Almost forty eight tons of the dying Russian space station, Mudrosti, enter the Earth's atmosphere somewhere
over the Indian Ocean. Most of the debris burns up on re-entry, but thousands of tiny glass and metal particles
shower down over the west coast of the United States. One of the particles enters the roof of an office building
on the corner of Sansome and Clay Street in San Francisco's financial district. The particle, a fragment of a bolt
that secured a transfer conduit to the station's solar panels, is traveling at three hundred yards per second, at
an angle of thirty degrees.
On the twenty third floor, the tiny fragment strikes Sean Jackson in the back, just above his left scapula, and
passes through his left ventricle, causing the heart muscle to spasm. Sean had been a track and football champion
in high school and college. He can count the number of days he's been sick on the fingers of one hand. The heart
attack is a revelation for him. In a hospital bed, where the doctors hold him overnight for observation, he uses
his cell phone to call his girlfriend and ask her to marry him.
On the eighteenth floor, the Mudrosti fragment passes through Liv Ordesky's shoulder bag, striking her new PJ
Harvey CD, instantly vaporizing the aluminum layer of the disk. When she finds the damaged disk on her way home
from work, the streaks left by the evaporating metal strike her as profoundly beautiful. Two weeks later, she quits
her job as a media buyer for an online marketing agency and re-enters the art school she'd dropped out of two years
Kate Weinstein is on the sixteenth floor of the building, rubbing her temples to relieve the pounding headache
that is really the early stages of a stroke. As the falling fragment enters her brain, it dissolves the blockage
in her cerebral artery, restoring normal bloodflow. Unfortunately, the rush of blood into her brain leaves her so
light-headed that when she tries to stand, she collapses, face-first, into the gold fish tank on the corner of her
desk, and drowns.
On the twelfth floor, Grant Burrows is climaxing between the tight, toned rock climbing thighs of his secretary,
Megan Price. The fragment strikes the chip storing the numbers he's entered into his phone's speed dial, and calls
his home number. A screw head in the base of the phone deflects the fragment so that it ricochets out of the device,
and passes through the center of Grant's hands. When Grant hears his wife's voice coming through his phone's speaker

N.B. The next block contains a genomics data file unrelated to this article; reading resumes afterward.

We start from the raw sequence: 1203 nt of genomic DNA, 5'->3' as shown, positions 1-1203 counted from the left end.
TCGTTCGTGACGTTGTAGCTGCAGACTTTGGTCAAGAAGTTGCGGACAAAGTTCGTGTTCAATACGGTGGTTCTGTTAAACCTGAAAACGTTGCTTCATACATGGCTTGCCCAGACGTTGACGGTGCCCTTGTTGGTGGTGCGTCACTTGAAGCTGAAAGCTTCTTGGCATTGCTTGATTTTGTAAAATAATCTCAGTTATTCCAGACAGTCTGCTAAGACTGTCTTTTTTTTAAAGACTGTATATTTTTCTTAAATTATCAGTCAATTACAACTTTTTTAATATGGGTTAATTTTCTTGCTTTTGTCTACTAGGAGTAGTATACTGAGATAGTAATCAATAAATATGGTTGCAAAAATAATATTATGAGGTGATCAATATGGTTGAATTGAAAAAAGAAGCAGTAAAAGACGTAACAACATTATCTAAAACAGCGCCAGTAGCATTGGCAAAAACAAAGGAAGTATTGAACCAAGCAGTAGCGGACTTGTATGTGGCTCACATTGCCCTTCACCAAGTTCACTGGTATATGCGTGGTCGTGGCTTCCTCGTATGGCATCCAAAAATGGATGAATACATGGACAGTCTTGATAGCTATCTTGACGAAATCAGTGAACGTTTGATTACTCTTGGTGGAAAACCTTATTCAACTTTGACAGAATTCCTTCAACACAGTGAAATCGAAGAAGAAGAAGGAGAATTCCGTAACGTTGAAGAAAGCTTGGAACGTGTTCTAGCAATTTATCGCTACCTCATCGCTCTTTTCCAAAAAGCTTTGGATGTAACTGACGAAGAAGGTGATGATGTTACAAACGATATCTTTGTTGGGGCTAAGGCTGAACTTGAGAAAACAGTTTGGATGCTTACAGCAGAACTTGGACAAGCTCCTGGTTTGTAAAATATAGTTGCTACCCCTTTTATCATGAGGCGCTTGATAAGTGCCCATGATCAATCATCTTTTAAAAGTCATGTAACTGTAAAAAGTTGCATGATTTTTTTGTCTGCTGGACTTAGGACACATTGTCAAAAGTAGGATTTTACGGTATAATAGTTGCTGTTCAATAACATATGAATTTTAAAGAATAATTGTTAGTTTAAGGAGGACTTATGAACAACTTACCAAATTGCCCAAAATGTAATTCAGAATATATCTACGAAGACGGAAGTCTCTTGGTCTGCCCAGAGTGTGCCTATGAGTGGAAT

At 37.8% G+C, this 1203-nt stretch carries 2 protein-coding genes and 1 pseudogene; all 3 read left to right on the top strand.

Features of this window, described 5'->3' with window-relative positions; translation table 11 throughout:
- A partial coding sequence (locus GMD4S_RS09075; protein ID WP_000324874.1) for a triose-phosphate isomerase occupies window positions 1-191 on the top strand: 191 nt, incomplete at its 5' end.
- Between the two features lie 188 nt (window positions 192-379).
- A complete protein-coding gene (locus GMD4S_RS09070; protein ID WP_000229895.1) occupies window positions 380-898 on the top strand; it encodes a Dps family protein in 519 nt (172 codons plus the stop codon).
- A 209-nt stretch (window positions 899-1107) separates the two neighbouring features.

he looks up, in mid-orgasm, and sees that he has developed stigmata. Neither Megan nor Grant's wife understand why
he begins to scream or why he later insists on going to Confession for the first time in twenty-some years.
On the ninth floor, the particle smashes through the top of Timothy Jackson’s green iMac, striking the exact spot
where a glob of dried sour cream (from last night's Chavo Supreme Super Burrito) touches a gallium arsenide chip in
the heart of the machine. The strange primordial chemical cloud gives rise to a whole new form of life within the
iMac. As the superheated plasma cools, the life grows and flourishes, building a vast civilization across the
surface of the chip. But even with all the poetry and art they create, the civilization falls into a kind of
existential despair when their science correctly describes the limits of their green and plastic-encased universe.
A nuclear war breaks out between the different factions fighting for ultimate control of the chip. In the aftermath,
the survivors envy the dead and all traces of their elegant empire are burned to dust. This all happens in .003
seconds. Timothy is forced to reboot his iMac when it mysteriously crashes.
Orlando "The Hammer" Sinclair is holding up a woman at gunpoint in the garage beneath the office building.
As the particle travels down through the garage roof, it passes through Orlando's gun, igniting the primer in
the chambered bullet. The gun goes off, killing Victoria Hartley next to her Jeep Cherokee. As Orlando watches
her body crumple to the cement floor, the stupidity of the act and the violence of her collapse surprises him.
Murder isn't nearly as much fun as he thought it would be.
From the floor of the garage, the particle continues down and enters the sewer, striking a spark when it
punctures a water main. In the dark, a large and fierce rat is munching on a soggy carton of day old Mu Shu
pork. The sight of the spark and the tiny geyser of water from the damaged main trigger a memory in the rat's
tiny brain. The rat remembers another life, when he was known as Louis, the king of France. The Sun King, they
had called him. He recalls the lovely fountains at his palaces, the emerald gardens outside Versailles, the
ladies in waiting. That night, he dreams a mixture of rat and Louis dreams. Furry, whiskered women in elegant
ball gowns chase him playfully through halls of mirrors as musicians play minuets in his endless palace. They
all make love under the gilt wainscoting and dine on glazed cherries, fine wine and fresh pheasant bones,
straight from the royal dumpster. Nothing less would be fit for his majesty Louis, the rat king.
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Richard Kadrey is a member of a small group of innovative writers, including William Gibson, Bruce Sterling, John Shirley, Pat Cadigan, Tom Maddox, and others, who changed the face of science fiction in the 1980s. He also creates art. He lives in San Francisco.